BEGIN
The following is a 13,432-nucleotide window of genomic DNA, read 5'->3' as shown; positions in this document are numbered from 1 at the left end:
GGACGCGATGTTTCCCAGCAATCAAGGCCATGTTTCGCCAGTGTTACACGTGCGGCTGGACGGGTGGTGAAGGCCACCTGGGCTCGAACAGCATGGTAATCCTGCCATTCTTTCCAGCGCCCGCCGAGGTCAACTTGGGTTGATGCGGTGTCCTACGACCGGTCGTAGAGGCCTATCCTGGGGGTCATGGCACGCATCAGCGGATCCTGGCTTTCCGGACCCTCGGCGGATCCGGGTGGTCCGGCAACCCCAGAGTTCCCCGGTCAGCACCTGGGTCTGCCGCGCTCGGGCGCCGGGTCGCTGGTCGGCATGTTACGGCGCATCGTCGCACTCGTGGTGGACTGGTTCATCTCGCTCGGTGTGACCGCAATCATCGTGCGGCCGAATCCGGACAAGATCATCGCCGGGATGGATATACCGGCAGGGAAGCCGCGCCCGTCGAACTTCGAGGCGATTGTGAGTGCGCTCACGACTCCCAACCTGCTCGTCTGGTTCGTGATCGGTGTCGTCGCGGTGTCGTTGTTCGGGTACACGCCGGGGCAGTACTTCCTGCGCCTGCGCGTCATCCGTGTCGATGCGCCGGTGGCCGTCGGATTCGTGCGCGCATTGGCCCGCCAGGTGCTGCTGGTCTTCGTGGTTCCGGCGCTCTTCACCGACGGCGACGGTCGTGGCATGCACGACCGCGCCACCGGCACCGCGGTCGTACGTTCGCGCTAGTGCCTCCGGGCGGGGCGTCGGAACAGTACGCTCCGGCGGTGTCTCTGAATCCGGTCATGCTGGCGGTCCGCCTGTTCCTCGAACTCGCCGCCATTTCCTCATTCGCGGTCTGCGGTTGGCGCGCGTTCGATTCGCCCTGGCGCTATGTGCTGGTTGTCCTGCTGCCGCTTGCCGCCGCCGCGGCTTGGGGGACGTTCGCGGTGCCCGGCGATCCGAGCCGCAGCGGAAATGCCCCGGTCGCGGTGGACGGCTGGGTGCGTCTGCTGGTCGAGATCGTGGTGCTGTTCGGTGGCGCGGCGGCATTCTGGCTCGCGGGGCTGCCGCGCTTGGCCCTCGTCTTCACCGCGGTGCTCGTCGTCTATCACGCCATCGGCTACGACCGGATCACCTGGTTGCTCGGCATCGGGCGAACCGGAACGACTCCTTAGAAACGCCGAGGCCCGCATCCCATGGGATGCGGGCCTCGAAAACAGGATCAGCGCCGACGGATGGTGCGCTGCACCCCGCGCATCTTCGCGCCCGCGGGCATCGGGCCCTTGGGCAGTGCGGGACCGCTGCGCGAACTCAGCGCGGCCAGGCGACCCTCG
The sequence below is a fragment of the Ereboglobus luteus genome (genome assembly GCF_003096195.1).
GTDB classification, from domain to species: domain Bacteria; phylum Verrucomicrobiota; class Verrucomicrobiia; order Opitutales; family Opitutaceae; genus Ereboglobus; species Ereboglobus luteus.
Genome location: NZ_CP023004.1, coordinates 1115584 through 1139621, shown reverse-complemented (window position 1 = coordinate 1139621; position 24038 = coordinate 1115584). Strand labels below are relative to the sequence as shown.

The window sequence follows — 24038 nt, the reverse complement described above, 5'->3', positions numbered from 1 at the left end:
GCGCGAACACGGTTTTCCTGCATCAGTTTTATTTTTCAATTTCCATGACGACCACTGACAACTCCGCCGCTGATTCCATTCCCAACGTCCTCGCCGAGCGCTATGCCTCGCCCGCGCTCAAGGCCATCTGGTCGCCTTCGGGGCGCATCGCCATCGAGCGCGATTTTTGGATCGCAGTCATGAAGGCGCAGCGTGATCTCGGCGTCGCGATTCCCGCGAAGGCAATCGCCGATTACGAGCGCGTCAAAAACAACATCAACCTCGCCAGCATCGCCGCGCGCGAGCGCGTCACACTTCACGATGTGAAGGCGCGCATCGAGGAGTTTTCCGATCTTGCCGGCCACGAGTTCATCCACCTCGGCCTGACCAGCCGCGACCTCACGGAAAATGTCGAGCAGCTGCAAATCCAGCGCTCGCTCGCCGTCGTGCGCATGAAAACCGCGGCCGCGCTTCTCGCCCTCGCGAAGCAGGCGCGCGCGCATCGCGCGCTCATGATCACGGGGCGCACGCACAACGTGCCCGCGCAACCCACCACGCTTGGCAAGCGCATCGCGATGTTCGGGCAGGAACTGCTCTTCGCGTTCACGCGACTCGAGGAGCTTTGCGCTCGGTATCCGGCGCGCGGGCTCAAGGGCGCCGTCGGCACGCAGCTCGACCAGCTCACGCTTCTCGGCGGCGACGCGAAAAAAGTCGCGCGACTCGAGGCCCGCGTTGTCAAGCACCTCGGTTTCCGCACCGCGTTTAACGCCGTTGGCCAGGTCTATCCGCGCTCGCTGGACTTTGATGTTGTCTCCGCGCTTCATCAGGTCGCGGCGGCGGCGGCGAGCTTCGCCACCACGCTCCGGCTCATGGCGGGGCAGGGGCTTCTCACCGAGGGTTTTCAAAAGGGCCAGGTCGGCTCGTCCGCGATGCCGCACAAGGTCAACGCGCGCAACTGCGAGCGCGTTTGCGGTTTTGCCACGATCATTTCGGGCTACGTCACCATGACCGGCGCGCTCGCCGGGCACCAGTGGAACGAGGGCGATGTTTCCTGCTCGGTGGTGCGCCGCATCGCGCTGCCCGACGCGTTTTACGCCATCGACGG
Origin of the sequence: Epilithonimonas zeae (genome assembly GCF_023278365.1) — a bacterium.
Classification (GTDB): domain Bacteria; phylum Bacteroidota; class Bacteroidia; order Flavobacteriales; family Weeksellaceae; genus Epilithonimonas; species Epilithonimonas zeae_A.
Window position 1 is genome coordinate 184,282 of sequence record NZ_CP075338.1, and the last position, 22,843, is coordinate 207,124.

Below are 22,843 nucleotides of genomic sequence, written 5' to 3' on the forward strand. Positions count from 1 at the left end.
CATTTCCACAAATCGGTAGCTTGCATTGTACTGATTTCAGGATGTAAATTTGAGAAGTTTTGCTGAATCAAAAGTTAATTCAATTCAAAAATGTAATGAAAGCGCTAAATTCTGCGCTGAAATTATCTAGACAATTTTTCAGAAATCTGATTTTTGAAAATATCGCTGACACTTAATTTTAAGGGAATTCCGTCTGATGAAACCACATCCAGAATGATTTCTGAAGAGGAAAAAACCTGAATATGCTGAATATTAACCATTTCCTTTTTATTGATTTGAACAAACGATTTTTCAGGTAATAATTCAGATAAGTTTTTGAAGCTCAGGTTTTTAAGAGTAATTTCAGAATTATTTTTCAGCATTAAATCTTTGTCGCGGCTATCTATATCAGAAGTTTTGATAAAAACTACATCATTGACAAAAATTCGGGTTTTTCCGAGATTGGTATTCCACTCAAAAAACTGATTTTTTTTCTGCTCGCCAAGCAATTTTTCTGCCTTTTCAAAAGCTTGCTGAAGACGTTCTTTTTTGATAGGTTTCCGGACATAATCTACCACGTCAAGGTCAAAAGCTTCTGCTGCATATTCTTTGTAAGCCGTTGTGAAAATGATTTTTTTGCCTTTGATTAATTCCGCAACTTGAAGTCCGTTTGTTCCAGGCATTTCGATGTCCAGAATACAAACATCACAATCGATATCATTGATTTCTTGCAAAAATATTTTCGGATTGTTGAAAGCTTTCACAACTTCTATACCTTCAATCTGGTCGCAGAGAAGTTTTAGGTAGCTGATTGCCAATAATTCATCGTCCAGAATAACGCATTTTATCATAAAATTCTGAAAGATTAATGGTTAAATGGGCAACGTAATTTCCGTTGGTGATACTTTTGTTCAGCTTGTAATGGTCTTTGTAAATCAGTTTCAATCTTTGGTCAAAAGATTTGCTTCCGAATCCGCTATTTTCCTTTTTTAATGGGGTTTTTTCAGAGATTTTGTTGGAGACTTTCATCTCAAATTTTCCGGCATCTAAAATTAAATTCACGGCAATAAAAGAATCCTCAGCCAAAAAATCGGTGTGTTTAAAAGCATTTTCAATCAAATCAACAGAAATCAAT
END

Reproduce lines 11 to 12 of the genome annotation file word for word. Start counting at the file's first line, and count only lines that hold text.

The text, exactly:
Below are 22,843 nucleotides of genomic sequence, written 5' to 3' on the forward strand. Positions count from 1 at the left end.
CATTTCCACAAATCGGTAGCTTGCATTGTACTGATTTCAGGATGTAAATTTGAGAAGTTTTGCTGAATCAAAAGTTAATTCAATTCAAAAATGTAATGAAAGCGCTAAATTCTGCGCTGAAATTATCTAGACAATTTTTCAGAAATCTGATTTTTGAAAATATCGCTGACACTTAATTTTAAGGGAATTCCGTCTGATGAAACCACATCCAGAATGATTTCTGAAGAGGAAAAAACCTGAATATGCTGAATATTAACCATTTCCTTTTTATTGATTTGAACAAACGATTTTTCAGGTAATAATTCAGATAAGTTTTTGAAGCTCAGGTTTTTAAGAGTAATTTCAGAATTATTTTTCAGCATTAAATCTTTGTCGCGGCTATCTATATCAGAAGTTTTGATAAAAACTACATCATTGACAAAAATTCGGGTTTTTCCGAGATTGGTATTCCACTCAAAAAACTGATTTTTTTTCTGCTCGCCAAGCAATTTTTCTGCCTTTTCAAAAGCTTGCTGAAGACGTTCTTTTTTGATAGGTTTCCGGACATAATCTACCACGTCAAGGTCAAAAGCTTCTGCTGCATATTCTTTGTAAGCCGTTGTGAAAATGATTTTTTTGCCTTTGATTAATTCCGCAACTTGAAGTCCGTTTGTTCCAGGCATTTCGATGTCCAGAATACAAACATCACAATCGATATCATTGATTTCTTGCAAAAATATTTTCGGATTGTTGAAAGCTTTCACAACTTCTATACCTTCAATCTGGTCGCAGAGAAGTTTTAGGTAGCTGATTGCCAATAATTCATCGTCCAGAATAACGCATTTTATCATAAAATTCTGAAAGATTAATGGTTAAATGGGCAACGTAATTTCCGTTGGTGATACTTTTGTTCAGCTTGTAATGGTCTTTGTAAATCAGTTTCAATCTTTGGTCAAAAGATTTGCTTCCGAATCCGCTATTTTCCTTTTTTAATGGGGTTTTTTCAGAGATTTTGTTGGAGACTTTCATCTCAAATTTTCCGGCATCTAAAATTAAATTCACGGCAATAAAAGAATCCTCAGCCAAAAAATCGGTGTGTTTAAAAGCATTTTCAATCAAATCAACAGAAATCAAT